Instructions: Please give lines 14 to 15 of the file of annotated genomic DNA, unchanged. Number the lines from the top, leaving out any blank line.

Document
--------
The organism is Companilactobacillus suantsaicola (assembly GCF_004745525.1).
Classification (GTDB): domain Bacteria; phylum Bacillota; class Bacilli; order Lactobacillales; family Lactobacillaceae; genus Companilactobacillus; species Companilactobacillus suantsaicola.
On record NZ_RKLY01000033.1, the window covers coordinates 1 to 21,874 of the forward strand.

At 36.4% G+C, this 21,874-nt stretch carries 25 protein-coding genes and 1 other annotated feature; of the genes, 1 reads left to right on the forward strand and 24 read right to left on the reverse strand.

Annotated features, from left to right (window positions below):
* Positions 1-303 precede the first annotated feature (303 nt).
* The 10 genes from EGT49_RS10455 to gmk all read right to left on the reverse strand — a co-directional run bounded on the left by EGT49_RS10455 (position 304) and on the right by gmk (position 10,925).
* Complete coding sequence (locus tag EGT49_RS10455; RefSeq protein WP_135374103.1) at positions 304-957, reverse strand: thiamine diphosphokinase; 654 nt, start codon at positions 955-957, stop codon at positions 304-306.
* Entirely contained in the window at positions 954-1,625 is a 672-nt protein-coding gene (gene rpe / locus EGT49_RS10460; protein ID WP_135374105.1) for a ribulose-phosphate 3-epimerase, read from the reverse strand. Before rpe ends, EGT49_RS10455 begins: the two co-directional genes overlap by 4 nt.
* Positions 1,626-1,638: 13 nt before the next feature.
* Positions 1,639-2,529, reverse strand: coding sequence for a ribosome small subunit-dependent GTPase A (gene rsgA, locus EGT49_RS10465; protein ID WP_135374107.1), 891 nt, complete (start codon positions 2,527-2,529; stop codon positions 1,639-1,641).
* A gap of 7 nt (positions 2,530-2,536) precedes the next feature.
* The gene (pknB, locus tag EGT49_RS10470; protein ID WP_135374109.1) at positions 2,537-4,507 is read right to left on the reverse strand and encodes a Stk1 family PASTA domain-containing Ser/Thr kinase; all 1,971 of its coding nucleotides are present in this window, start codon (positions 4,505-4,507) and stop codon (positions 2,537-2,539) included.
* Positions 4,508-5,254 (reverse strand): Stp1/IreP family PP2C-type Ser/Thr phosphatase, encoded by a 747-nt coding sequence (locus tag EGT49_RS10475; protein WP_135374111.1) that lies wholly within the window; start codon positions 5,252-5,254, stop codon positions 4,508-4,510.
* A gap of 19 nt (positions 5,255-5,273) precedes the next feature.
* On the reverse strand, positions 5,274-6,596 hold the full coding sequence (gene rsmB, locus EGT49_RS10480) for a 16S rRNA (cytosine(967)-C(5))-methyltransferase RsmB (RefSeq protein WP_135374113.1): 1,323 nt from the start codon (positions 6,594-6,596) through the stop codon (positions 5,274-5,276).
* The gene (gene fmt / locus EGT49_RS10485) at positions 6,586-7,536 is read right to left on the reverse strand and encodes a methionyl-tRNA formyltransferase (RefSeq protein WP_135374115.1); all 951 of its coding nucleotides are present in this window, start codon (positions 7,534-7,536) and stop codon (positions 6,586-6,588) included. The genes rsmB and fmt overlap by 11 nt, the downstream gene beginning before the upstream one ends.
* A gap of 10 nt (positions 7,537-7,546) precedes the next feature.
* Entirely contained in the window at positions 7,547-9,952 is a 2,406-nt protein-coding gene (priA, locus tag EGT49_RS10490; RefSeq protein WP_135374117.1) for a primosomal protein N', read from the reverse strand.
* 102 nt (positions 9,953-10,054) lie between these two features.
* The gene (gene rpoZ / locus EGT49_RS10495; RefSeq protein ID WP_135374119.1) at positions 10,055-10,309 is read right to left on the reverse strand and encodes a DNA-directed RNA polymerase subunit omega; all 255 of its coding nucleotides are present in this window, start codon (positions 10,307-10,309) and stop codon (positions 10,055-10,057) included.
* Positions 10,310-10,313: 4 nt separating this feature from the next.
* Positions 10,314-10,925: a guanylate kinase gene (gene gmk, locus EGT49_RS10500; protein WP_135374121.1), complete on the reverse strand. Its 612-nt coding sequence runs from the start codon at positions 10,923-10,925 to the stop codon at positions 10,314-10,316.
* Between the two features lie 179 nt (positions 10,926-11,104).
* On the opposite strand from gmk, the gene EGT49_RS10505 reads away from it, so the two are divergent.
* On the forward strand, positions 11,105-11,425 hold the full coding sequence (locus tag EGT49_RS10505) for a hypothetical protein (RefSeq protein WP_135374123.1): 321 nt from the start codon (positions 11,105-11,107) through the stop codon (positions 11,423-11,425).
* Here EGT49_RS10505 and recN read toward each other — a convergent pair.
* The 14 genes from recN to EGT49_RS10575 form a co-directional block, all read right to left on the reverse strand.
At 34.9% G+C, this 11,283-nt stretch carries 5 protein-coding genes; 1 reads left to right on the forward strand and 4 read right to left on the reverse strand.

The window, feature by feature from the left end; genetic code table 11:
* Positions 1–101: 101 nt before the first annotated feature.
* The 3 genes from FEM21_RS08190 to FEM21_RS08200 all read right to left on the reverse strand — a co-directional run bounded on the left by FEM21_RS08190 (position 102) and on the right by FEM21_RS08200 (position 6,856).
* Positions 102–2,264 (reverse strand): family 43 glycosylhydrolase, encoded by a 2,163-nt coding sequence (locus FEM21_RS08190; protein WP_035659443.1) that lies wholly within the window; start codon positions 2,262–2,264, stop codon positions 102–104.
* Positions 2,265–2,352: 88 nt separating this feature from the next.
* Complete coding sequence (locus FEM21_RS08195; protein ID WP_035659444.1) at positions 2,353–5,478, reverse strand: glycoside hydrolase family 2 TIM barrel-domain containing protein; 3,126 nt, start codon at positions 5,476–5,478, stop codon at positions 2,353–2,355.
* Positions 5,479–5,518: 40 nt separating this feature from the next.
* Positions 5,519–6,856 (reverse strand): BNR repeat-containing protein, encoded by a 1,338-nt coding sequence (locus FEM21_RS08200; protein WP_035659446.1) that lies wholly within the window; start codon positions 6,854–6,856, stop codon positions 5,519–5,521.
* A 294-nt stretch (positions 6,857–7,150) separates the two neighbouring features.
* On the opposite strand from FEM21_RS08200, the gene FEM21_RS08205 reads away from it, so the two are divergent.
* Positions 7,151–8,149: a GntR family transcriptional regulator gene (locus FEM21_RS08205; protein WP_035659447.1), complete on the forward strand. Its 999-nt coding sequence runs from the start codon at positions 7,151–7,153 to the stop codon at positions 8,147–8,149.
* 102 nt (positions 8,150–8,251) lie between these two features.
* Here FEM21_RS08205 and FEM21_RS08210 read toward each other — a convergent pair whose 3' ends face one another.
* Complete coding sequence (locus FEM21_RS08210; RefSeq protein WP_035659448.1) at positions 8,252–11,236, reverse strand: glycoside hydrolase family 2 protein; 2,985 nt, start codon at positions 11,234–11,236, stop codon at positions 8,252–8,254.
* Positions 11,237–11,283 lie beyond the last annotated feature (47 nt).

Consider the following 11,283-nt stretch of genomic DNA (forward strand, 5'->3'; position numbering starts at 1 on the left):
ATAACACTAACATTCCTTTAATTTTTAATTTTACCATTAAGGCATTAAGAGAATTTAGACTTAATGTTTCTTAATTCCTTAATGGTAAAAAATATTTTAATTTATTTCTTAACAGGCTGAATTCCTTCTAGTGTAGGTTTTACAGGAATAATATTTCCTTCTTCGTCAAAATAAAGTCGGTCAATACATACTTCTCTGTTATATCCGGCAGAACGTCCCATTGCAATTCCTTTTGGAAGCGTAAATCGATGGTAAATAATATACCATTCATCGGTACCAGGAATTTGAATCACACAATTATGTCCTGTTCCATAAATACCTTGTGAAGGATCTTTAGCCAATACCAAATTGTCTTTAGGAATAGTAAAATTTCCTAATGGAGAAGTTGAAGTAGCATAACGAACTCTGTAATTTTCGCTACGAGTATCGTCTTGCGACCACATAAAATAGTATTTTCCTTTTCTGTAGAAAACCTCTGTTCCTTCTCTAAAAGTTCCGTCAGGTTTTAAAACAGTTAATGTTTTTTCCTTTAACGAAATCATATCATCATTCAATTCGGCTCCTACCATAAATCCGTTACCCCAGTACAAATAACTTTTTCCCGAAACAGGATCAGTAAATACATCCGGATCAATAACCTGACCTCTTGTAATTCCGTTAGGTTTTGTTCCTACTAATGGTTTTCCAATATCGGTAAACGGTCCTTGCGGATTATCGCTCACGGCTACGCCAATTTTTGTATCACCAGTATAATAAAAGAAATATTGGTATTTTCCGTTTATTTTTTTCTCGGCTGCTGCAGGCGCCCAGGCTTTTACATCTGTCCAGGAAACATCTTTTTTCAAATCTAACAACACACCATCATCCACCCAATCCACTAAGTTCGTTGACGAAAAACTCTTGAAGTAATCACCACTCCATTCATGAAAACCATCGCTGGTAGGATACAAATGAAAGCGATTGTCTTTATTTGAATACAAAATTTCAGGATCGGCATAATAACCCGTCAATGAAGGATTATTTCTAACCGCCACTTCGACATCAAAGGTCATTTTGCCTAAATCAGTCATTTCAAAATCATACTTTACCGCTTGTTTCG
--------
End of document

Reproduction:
* Positions 4,508-5,254 (reverse strand): Stp1/IreP family PP2C-type Ser/Thr phosphatase, encoded by a 747-nt coding sequence (locus tag EGT49_RS10475; protein WP_135374111.1) that lies wholly within the window; start codon positions 5,252-5,254, stop codon positions 4,508-4,510.
* A gap of 19 nt (positions 5,255-5,273) precedes the next feature.